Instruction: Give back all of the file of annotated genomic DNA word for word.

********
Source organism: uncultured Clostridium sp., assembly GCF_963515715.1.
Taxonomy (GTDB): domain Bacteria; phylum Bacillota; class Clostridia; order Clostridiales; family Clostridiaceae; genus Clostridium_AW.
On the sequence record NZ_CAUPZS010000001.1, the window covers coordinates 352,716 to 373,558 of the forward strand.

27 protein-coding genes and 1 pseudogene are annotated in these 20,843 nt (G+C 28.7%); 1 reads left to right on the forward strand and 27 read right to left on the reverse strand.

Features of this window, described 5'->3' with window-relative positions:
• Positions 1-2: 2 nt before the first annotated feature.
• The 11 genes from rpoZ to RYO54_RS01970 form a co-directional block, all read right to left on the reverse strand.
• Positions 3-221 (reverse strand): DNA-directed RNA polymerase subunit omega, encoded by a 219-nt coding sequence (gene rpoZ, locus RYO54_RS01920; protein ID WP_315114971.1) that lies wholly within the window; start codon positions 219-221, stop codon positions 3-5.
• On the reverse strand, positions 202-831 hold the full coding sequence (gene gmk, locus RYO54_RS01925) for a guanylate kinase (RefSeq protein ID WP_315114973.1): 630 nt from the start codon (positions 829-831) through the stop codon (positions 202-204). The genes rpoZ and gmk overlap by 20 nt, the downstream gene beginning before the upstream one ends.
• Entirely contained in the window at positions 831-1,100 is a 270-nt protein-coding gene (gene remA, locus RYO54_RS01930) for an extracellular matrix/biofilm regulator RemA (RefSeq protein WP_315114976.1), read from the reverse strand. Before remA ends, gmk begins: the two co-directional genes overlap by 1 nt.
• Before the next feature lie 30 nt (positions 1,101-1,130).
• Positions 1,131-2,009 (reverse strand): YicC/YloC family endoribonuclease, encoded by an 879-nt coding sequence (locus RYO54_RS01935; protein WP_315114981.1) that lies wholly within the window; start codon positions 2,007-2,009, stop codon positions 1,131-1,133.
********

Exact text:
Source organism: uncultured Clostridium sp., assembly GCF_963515715.1.
Taxonomy (GTDB): domain Bacteria; phylum Bacillota; class Clostridia; order Clostridiales; family Clostridiaceae; genus Clostridium_AW.
On the sequence record NZ_CAUPZS010000001.1, the window covers coordinates 352,716 to 373,558 of the forward strand.

27 protein-coding genes and 1 pseudogene are annotated in these 20,843 nt (G+C 28.7%); 1 reads left to right on the forward strand and 27 read right to left on the reverse strand.

Features of this window, described 5'->3' with window-relative positions:
• Positions 1-2: 2 nt before the first annotated feature.
• The 11 genes from rpoZ to RYO54_RS01970 form a co-directional block, all read right to left on the reverse strand.
• Positions 3-221 (reverse strand): DNA-directed RNA polymerase subunit omega, encoded by a 219-nt coding sequence (gene rpoZ, locus RYO54_RS01920; protein ID WP_315114971.1) that lies wholly within the window; start codon positions 219-221, stop codon positions 3-5.
• On the reverse strand, positions 202-831 hold the full coding sequence (gene gmk, locus RYO54_RS01925) for a guanylate kinase (RefSeq protein ID WP_315114973.1): 630 nt from the start codon (positions 829-831) through the stop codon (positions 202-204). The genes rpoZ and gmk overlap by 20 nt, the downstream gene beginning before the upstream one ends.
• Entirely contained in the window at positions 831-1,100 is a 270-nt protein-coding gene (gene remA, locus RYO54_RS01930) for an extracellular matrix/biofilm regulator RemA (RefSeq protein WP_315114976.1), read from the reverse strand. Before remA ends, gmk begins: the two co-directional genes overlap by 1 nt.
• Before the next feature lie 30 nt (positions 1,101-1,130).
• Positions 1,131-2,009 (reverse strand): YicC/YloC family endoribonuclease, encoded by an 879-nt coding sequence (locus RYO54_RS01935; protein WP_315114981.1) that lies wholly within the window; start codon positions 2,007-2,009, stop codon positions 1,131-1,133.